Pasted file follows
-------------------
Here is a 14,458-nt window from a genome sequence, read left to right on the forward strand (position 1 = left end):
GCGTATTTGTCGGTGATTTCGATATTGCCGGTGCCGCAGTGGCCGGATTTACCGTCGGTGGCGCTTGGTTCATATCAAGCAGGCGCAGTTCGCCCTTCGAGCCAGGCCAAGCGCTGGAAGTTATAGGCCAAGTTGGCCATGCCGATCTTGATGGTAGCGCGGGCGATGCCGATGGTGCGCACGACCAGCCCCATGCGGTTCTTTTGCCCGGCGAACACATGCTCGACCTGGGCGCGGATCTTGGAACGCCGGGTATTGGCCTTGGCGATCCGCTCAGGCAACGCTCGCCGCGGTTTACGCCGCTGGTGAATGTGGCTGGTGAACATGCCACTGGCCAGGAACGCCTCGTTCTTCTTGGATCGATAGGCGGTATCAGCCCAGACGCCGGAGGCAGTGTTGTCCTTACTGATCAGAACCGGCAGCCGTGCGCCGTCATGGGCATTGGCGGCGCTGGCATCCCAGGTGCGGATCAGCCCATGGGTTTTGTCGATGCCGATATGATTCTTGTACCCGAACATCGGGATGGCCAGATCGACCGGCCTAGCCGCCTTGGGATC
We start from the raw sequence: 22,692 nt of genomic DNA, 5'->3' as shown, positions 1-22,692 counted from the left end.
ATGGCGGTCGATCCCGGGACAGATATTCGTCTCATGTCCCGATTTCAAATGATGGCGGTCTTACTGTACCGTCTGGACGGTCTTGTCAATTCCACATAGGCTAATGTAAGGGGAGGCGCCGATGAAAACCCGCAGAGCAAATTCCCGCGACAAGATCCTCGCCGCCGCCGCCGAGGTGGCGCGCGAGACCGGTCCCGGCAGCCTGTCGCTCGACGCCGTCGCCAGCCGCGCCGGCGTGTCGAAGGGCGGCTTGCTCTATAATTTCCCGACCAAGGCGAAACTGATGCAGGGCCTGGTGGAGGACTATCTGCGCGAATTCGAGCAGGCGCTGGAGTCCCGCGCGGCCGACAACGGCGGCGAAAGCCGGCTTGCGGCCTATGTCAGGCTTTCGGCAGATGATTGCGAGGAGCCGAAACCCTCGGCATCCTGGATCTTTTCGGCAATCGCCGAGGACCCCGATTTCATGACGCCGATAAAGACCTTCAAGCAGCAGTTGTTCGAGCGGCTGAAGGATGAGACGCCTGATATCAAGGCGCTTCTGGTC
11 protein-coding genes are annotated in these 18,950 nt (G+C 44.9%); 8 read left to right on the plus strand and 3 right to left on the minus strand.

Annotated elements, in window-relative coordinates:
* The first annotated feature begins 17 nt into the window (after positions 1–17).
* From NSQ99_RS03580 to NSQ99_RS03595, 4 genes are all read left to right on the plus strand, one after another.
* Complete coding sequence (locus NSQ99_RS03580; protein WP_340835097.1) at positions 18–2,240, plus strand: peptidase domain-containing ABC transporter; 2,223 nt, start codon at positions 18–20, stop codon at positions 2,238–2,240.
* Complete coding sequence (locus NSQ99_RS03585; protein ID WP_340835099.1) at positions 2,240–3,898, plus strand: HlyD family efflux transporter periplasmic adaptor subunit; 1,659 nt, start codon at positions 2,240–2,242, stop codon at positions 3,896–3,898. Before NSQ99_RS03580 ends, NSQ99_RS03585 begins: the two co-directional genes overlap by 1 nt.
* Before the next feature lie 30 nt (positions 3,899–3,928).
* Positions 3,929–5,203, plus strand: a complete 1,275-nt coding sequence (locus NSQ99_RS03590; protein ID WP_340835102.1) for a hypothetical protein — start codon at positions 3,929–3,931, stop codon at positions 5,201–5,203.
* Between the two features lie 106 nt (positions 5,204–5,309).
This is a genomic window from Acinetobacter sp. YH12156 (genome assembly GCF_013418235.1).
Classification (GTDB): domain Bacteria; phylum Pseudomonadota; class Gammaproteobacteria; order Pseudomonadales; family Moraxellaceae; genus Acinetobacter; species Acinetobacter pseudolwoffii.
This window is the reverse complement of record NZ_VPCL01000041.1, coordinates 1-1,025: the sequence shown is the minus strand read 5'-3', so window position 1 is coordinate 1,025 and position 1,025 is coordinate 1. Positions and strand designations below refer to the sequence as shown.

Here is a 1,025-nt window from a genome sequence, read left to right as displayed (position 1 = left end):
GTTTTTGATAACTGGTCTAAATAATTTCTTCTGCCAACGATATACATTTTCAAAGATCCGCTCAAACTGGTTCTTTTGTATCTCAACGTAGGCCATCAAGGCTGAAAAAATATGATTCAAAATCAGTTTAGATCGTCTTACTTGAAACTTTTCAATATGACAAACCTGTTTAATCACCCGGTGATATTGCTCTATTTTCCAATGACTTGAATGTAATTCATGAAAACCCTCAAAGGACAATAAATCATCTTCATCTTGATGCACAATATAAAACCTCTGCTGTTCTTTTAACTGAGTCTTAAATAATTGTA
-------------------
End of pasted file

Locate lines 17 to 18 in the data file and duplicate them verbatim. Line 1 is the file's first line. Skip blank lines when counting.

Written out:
Here is a 1,025-nt window from a genome sequence, read left to right as displayed (position 1 = left end):
GTTTTTGATAACTGGTCTAAATAATTTCTTCTGCCAACGATATACATTTTCAAAGATCCGCTCAAACTGGTTCTTTTGTATCTCAACGTAGGCCATCAAGGCTGAAAAAATATGATTCAAAATCAGTTTAGATCGTCTTACTTGAAACTTTTCAATATGACAAACCTGTTTAATCACCCGGTGATATTGCTCTATTTTCCAATGACTTGAATGTAATTCATGAAAACCCTCAAAGGACAATAAATCATCTTCATCTTGATGCACAATATAAAACCTCTGCTGTTCTTTTAACTGAGTCTTAAATAATTGTA